Why the mayor and council had to die
I know my killing the mayor and council was wrong.
And I know Iíll have to die for killing the cityís receptionist, too.
But I just couldnít take the tickets, taxes and abuse any more.
The more tickets and taxes went up, the angrier I got.
When this all started, I tried to be reasonable. I knew that prices in the city had to go up and the city officials needed to raise taxes and collect on tickets to cover costs.
Iím working man. I believe in laws. I even voted for Ronald Reagan twice.
So when I got a ticket for overtime at the parking meter, I paid it like all good citizens should.
Back then, I even liked the cityís receptionist, her sweet and calming voice good to hear when I called up city hall. I liked talking to her then even when I knew she couldnít deal with my problem and I would have to repeat everything I said to someone else who could.
Back then, I actually believed the mayor when he said he wanted to help me, but needed fees, fines and taxes to cover the cityís costs.
It took me a while to realize that the city ticketed people for everything.
If you dropped a gum wrapper on the street, you got a ticket. If you parked across your own drive way, you got a ticket. If you didnít cut your lawn or watered on the wrong day or took the trash out an hour early, you got tickets.
And if you didnít pay these tickets on time, the city increased the fines.
I began to notice that people like me, who could no longer afford the increasing taxes and costs of tickets, were moving out of town, and that developers were moving in to redevelop old homes like ours for rich people to live in.
Concerned, I called city hall to find out what was going on, and got the same utterly reasonable receptionist who made me sound like a paranoid fool by making me detail precisely what it is I expected the city to do before she passed me on to someone else who couldnít help me either.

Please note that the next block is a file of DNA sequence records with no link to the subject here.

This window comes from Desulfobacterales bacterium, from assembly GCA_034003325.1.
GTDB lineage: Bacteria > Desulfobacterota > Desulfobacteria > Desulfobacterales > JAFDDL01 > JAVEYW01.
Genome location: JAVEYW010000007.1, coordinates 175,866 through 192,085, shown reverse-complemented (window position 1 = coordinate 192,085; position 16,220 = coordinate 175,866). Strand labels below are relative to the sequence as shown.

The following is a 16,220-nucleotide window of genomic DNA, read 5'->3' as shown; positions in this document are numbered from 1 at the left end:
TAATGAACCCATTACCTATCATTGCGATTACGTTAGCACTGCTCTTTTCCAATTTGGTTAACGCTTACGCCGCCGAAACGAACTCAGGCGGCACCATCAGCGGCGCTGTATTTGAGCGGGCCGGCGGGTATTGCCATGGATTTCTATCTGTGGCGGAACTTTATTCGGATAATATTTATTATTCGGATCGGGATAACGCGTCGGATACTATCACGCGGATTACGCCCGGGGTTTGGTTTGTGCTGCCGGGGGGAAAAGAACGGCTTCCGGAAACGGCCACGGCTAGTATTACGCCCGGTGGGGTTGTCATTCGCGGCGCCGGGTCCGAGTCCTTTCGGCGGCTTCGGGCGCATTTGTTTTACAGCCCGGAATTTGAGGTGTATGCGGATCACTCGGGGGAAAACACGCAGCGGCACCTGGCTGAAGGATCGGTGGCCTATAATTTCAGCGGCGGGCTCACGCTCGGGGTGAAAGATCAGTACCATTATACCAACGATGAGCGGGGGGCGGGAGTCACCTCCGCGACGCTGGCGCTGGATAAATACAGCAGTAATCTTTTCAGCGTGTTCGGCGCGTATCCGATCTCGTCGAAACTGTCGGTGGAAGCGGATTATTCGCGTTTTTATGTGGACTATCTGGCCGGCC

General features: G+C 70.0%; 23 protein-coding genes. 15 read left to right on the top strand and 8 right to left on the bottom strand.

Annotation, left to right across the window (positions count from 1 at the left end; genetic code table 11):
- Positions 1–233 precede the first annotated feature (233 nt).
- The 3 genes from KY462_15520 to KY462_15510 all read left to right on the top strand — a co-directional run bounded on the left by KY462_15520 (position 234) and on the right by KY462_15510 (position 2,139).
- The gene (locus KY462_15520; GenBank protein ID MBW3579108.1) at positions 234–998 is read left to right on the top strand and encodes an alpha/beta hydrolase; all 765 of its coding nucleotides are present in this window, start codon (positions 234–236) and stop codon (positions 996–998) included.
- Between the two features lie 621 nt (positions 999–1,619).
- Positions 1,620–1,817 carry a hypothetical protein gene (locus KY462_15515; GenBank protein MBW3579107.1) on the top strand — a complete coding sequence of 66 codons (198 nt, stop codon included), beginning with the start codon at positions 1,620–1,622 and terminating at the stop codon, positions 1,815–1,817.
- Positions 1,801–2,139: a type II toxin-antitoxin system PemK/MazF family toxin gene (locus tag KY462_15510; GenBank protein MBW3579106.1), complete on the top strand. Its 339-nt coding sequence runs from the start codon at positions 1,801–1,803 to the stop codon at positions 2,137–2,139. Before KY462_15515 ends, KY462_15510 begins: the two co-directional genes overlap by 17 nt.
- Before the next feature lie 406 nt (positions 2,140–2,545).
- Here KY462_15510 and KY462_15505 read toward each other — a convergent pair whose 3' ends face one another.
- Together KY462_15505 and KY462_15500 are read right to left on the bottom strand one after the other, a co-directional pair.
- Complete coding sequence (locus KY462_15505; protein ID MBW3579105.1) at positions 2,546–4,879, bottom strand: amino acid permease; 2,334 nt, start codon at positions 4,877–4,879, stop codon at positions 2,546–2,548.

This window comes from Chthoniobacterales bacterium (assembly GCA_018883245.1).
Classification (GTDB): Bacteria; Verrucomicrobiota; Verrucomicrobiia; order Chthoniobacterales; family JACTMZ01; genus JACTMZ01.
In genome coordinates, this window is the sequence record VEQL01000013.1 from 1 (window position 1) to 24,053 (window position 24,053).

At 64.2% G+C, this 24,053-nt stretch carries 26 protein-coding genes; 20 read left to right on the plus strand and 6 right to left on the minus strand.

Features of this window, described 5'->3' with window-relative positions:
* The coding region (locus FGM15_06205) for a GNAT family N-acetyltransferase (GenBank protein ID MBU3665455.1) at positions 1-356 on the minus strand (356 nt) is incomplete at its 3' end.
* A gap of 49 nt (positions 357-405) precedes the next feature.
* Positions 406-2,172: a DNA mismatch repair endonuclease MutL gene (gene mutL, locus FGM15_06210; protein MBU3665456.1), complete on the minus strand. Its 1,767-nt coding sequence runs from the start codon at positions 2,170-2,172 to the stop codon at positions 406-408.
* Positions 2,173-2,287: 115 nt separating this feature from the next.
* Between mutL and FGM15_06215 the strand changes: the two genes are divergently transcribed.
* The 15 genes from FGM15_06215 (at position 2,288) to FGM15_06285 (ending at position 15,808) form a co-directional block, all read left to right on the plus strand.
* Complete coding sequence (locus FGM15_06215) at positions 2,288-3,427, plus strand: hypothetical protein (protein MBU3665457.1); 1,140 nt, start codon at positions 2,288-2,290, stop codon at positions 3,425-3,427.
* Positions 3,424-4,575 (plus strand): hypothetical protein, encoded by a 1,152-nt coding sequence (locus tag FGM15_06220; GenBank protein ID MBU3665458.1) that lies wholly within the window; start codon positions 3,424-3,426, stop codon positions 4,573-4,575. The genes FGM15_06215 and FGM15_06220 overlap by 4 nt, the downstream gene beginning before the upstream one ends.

I broke my phone, I slammed it down so hard.
But I forced myself to calm down, saying anger wonít save my home.
I figured if I couldnít reach public officials by phone, I would go to one of their meetings and express my concerns there.
I said sure itís nice to have rich people moving into town who can afford to pay higher taxes, but the city shouldnít drive us working people out to make room the rich.
I felt confident that my arguments would move city officials enough for them to ease up on the tickets and the taxes a little.
At least, I didnít have to hear that utterly reasonable receptionist who made me feel as if I was talking into an empty bottle, my voice echoing back at me pointlessly.
But almost immediately, I wanted the receptionist back.
She, at least, pretended to care.
This crew treated me like crap, as if I didnít matter when they had more important things (and people) to deal with.
They told me that if I didnít pay the increasing tickets and taxes, they would put a lean on my property and take it from me. They didnít need to say the city would sell my house to some rich developer who had given the mayor a hefty campaign contribution to redevelop houses like mine.
When I got angry, the mayor ordered the police to remove me.
Again, I forced myself to calm down.
I needed to save my house not get angry.
So I figured if local officials wonít help me, Iíll go to the state.
So I call my state assemblyman, confident that I wonít get some soft spoken clone answering the telephone.
But I got the same receptionist as before.
She was secretary to the assemblyman because the assemblyman was also the mayor, and there wasnít any point calling the senator since he was the mayorís brother in law. In fact, the developer who wanted to steal my house was the mayorís cousin.
The receptionist insisted on asking me the same questions she had asked me before as if she had never heard my answers prior to this.
Thatís when I flipped out.
Yes, I admit I shot the mayor and half the city council.
I figured I was going to lose my home anyway, but I might save someone else from going through the same thing.
Yes, I also shot the receptionist, and yes, it felt good doing it, too.